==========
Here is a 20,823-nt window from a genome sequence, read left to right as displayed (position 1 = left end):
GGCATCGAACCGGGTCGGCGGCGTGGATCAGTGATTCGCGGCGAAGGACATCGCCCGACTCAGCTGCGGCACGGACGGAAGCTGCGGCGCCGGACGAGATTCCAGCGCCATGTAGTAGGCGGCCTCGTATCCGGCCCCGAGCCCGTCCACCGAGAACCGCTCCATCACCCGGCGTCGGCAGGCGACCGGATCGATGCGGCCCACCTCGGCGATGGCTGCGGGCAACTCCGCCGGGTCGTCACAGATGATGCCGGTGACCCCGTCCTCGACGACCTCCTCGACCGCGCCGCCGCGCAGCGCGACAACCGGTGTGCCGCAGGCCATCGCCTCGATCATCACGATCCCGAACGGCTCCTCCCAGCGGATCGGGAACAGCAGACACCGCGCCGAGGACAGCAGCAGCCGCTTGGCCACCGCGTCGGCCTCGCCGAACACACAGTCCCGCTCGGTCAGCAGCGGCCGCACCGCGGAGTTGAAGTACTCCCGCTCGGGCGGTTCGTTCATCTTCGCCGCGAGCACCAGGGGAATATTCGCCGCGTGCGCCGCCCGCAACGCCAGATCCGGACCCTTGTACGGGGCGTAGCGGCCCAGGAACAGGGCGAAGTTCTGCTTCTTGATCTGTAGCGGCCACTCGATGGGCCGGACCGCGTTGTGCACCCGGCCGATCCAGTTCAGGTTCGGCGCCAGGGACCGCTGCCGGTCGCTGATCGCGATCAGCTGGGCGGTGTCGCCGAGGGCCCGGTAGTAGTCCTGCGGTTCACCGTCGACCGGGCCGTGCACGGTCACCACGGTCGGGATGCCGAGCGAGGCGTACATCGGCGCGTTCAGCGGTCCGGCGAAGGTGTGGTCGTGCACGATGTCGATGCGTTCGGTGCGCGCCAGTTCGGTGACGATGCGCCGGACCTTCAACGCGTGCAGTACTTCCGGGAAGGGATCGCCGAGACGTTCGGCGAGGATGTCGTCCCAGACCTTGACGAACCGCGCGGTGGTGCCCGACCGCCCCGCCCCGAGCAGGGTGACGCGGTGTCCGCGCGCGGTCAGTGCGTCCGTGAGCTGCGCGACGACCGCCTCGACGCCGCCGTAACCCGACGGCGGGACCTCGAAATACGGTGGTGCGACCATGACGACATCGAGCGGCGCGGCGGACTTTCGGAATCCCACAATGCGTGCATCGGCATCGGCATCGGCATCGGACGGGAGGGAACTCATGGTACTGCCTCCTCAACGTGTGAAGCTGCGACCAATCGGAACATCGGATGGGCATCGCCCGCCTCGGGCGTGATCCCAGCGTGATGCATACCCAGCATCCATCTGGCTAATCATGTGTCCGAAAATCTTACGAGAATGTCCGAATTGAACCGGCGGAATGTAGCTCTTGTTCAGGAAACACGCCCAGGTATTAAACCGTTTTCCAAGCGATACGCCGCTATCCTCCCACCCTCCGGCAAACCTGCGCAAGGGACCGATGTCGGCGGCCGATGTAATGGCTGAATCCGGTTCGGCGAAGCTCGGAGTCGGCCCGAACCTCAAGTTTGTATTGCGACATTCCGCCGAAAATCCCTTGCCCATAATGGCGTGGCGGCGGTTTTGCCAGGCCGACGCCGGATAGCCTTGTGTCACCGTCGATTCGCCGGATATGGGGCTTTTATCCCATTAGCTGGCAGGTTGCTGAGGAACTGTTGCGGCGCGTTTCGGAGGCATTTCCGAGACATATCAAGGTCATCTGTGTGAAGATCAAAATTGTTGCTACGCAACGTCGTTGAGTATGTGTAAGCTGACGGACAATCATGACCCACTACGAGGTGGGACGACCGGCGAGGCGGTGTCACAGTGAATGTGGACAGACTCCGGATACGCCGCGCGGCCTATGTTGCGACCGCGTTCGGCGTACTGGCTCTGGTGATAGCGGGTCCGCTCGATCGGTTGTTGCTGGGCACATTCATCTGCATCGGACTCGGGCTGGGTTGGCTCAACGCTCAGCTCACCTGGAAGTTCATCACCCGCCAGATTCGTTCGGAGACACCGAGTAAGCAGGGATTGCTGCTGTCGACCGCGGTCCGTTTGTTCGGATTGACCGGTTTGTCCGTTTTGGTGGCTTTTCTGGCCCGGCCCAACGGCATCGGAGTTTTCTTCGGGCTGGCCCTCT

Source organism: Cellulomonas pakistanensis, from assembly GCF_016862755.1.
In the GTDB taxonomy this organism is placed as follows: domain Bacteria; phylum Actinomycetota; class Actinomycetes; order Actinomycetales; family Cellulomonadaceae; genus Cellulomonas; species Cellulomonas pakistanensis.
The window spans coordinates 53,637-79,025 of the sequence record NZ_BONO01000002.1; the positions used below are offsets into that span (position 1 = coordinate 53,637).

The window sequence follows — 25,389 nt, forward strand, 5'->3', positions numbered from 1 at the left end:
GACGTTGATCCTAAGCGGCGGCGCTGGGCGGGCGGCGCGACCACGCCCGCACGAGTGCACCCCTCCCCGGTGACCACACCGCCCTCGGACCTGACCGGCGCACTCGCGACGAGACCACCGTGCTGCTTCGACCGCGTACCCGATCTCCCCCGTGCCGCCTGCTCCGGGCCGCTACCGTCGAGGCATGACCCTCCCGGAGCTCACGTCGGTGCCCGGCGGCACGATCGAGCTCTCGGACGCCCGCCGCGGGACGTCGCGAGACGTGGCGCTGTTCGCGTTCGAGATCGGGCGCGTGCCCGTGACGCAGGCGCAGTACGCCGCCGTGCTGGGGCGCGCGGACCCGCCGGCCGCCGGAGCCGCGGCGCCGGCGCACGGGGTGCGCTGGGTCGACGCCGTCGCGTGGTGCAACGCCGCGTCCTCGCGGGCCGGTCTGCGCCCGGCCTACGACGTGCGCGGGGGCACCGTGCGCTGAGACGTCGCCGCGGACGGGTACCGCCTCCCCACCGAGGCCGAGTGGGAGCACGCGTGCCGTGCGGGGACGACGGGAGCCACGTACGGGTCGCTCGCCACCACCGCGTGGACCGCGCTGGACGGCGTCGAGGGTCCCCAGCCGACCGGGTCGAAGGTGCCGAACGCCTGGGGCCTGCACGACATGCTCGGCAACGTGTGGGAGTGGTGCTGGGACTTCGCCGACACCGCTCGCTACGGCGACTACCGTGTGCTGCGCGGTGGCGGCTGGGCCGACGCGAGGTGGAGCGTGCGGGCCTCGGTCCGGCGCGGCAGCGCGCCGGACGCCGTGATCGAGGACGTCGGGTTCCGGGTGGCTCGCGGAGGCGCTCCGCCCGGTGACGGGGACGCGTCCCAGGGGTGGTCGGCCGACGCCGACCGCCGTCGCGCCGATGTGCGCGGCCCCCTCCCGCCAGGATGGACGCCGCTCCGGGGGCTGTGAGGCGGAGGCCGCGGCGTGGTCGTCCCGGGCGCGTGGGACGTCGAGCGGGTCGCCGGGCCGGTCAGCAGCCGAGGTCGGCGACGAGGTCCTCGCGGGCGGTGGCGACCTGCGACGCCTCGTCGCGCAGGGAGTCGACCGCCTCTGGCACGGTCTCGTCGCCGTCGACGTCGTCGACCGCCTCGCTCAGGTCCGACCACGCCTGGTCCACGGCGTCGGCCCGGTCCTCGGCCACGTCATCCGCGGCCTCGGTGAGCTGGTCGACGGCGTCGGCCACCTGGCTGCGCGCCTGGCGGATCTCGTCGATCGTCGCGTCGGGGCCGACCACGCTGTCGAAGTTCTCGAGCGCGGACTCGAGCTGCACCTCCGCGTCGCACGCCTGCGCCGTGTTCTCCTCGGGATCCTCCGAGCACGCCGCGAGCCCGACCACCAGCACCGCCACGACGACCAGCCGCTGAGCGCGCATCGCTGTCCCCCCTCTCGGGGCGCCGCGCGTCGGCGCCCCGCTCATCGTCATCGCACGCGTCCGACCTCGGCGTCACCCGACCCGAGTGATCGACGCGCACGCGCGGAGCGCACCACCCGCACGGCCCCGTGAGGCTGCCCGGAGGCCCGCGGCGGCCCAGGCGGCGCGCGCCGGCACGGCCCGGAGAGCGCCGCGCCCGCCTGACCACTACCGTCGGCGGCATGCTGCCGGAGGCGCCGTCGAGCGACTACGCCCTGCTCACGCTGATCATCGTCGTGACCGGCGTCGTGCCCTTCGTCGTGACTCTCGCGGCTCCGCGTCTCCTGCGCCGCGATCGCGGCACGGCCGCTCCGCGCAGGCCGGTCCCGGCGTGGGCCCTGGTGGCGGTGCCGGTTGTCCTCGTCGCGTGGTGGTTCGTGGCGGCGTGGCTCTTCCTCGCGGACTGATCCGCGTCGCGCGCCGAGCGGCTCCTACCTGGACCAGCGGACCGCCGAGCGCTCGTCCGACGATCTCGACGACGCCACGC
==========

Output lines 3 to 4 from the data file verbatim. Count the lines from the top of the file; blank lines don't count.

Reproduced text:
Source organism: Cellulomonas pakistanensis, from assembly GCF_016862755.1.
In the GTDB taxonomy this organism is placed as follows: domain Bacteria; phylum Actinomycetota; class Actinomycetes; order Actinomycetales; family Cellulomonadaceae; genus Cellulomonas; species Cellulomonas pakistanensis.